\[ \langle x \vert e^{-\beta H} \vert x' \rangle = \lim _{P\rightarrow \infty} \left ( {mp \over 2 \pi \beta \hbar ^2} \right ) ^{1/2} \int dx_2 \cdots dx_P exp \left [ - \sum _{i=1}^P \left ( {mP \over 2 \beta \hbar ^2 } ( x_{i+1} - x_i )^2 + {\beta \over 2P} (U (x_i) + U (x_{i+1}) \right ) \right ] \vert _{x_1 = x, x_{P+1} = x'} \]

The partition function is obtained by setting \(x = x' \), which is equivalent to setting \(\underline {x_1 = x_{P+1} } \) and integrating over \(x\), or equivalently \(\underline {x_1} \). Thus, the expression for \(Q (\beta ) \) becomes

\[Q(\beta) = \lim_{P\rightarrow \infty} \left ( {mP \over 2\pi \beta \hbar^2} \right ) ^{1/2} \int dx_1 \cdots dx_P exp \left [ - \beta \sum _{i=1}^P \left ( {1 \over 2} m\omega _P^2 (x _{i+1} - x_i )^2 + {1 \over P} U (x_i) \right ) \right ] \vert _{x_{P+1} = x_1}\]

where we have introduced a ``frequency''

\[\omega_P = {\sqrt{P} \over \beta \hbar}\]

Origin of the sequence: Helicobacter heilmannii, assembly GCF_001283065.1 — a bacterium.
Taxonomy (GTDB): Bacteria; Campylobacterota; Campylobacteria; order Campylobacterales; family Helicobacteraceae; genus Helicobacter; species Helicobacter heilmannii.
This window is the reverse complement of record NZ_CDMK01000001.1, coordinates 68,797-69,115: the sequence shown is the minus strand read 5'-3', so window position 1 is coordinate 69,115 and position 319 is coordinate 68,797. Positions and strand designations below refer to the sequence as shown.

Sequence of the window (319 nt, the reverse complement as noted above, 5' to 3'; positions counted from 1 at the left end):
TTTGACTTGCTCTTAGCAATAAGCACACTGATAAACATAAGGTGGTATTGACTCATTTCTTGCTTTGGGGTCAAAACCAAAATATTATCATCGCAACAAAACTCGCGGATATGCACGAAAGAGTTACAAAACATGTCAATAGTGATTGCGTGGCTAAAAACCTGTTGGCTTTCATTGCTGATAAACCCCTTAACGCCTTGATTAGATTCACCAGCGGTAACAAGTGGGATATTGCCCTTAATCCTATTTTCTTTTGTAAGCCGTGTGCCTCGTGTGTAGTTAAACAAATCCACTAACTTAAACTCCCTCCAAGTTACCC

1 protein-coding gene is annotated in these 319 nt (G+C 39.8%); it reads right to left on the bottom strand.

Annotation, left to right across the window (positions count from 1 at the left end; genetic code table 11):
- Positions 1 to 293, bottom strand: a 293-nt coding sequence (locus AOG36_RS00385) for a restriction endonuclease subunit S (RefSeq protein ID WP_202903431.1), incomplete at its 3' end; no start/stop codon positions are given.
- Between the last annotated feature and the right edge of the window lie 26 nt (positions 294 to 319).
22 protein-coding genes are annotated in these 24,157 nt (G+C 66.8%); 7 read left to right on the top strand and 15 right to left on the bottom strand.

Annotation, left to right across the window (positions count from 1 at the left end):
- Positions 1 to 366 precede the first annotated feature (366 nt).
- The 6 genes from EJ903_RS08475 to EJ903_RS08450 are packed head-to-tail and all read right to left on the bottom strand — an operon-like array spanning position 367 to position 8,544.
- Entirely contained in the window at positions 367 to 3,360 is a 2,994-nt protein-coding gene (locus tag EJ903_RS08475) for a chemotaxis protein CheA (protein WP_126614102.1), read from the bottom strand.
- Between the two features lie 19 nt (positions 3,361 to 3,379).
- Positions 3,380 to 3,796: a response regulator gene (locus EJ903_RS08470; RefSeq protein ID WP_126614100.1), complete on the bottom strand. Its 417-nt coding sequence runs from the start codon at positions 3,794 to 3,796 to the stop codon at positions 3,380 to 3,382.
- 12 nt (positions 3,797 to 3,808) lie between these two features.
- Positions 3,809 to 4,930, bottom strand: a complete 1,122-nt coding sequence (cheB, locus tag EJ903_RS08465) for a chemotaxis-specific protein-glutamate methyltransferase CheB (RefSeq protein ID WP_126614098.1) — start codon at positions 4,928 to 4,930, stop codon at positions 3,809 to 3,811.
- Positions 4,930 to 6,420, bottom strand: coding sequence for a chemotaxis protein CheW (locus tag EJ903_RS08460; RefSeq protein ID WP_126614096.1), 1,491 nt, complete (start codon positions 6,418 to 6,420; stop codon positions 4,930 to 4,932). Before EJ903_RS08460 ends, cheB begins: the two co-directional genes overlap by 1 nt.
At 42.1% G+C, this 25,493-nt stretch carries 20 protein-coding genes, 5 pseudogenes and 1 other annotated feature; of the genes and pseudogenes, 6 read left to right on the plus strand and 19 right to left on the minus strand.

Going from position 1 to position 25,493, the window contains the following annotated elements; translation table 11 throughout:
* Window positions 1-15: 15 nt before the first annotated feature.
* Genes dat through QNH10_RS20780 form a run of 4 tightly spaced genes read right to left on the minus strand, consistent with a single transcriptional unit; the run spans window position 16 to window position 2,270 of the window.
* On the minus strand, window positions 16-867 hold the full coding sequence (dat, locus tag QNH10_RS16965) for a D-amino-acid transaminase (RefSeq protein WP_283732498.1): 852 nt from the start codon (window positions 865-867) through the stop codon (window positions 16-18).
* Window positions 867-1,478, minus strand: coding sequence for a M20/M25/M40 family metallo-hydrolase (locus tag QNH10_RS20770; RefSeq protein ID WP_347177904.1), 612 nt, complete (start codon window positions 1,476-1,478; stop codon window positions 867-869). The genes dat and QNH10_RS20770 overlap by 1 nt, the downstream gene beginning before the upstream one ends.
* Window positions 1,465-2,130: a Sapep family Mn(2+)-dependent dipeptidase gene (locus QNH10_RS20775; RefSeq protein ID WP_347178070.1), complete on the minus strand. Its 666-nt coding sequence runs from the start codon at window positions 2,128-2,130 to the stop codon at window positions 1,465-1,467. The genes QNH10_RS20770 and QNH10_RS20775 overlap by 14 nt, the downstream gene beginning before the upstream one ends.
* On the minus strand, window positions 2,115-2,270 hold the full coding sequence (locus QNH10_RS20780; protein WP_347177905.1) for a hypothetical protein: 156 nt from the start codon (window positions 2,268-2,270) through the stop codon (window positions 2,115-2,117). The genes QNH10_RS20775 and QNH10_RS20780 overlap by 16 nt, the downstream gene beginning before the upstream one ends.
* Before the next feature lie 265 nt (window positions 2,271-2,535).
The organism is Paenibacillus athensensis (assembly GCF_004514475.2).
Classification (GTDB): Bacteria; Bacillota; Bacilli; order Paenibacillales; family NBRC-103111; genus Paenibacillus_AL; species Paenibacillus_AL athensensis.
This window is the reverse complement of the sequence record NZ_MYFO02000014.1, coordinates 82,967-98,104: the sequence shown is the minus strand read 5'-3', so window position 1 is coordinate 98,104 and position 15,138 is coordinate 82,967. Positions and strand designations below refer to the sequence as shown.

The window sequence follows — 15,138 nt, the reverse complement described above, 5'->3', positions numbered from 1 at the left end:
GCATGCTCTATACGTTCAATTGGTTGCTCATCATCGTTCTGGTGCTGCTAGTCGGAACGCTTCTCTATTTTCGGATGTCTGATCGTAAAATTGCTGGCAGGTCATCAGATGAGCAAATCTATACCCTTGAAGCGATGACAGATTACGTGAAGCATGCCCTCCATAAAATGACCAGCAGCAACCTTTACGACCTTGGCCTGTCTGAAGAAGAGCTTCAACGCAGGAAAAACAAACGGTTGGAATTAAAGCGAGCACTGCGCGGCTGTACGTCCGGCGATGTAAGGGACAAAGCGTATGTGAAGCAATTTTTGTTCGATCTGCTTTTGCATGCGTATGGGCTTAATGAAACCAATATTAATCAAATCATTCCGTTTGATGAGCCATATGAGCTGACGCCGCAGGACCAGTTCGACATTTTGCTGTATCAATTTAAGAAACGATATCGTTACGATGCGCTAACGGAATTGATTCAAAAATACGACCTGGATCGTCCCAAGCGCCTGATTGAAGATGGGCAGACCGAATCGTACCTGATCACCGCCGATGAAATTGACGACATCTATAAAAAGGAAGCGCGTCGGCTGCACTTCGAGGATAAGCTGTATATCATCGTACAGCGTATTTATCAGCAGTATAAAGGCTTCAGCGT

When expressed in this way, the partition function, for a finite value of \(P\), is *isomorphic* to a classical configuration integral for a \(P\)-particle system, that is a cyclic chain of particles, with harmonic nearest neighbor interactions and interacting with an *external* potential \({U(x) \over P}\). That is, the partition function becomes

\[Q(\beta) \sim \int dx_1\cdots dx_P e^{-\beta U_{\rm eff}(x_1,...,x_P)}\]

where

\[U_{\rm eff}(x_1,...,x_P) = \sum_{i=1}^P \left[{1 \over 2}m\omega_P^2 (x_{i+1}-x_i)^2+ {1 \over P}U(x_i)\right]\]

Thus, for finite (if large) \(P\) the partition function in the discretized path integral representation can be treated as any ordinary classical configuration integral. Consider the integrand of \(Q (\beta) \) in the limit that all \(P\) points on the cyclic chain are at the same location \(x\). Then the harmonic nearest neighbor coupling (which is due to the quantum kinetic energy) vanishes and \(\underline {(1/P)\sum_{i=1}^P U(x_i) \rightarrow U(x) } \), and the integrand becomes

\[ e^{-\beta U(x)} \]

which is just the true classical canonical position space distribution function. Therefore, the greater the spatial spread in the cyclic chain, the more ``quantum'' the system is, since this indicates a greater contribution from the quantum kinetic energy. The spatially localized it is, the more the system behaves like a classical system.

It remains formally to take the limit that \(P \rightarrow \infty \). There we will see an elegant formulation for the density matrix and partition function emerges.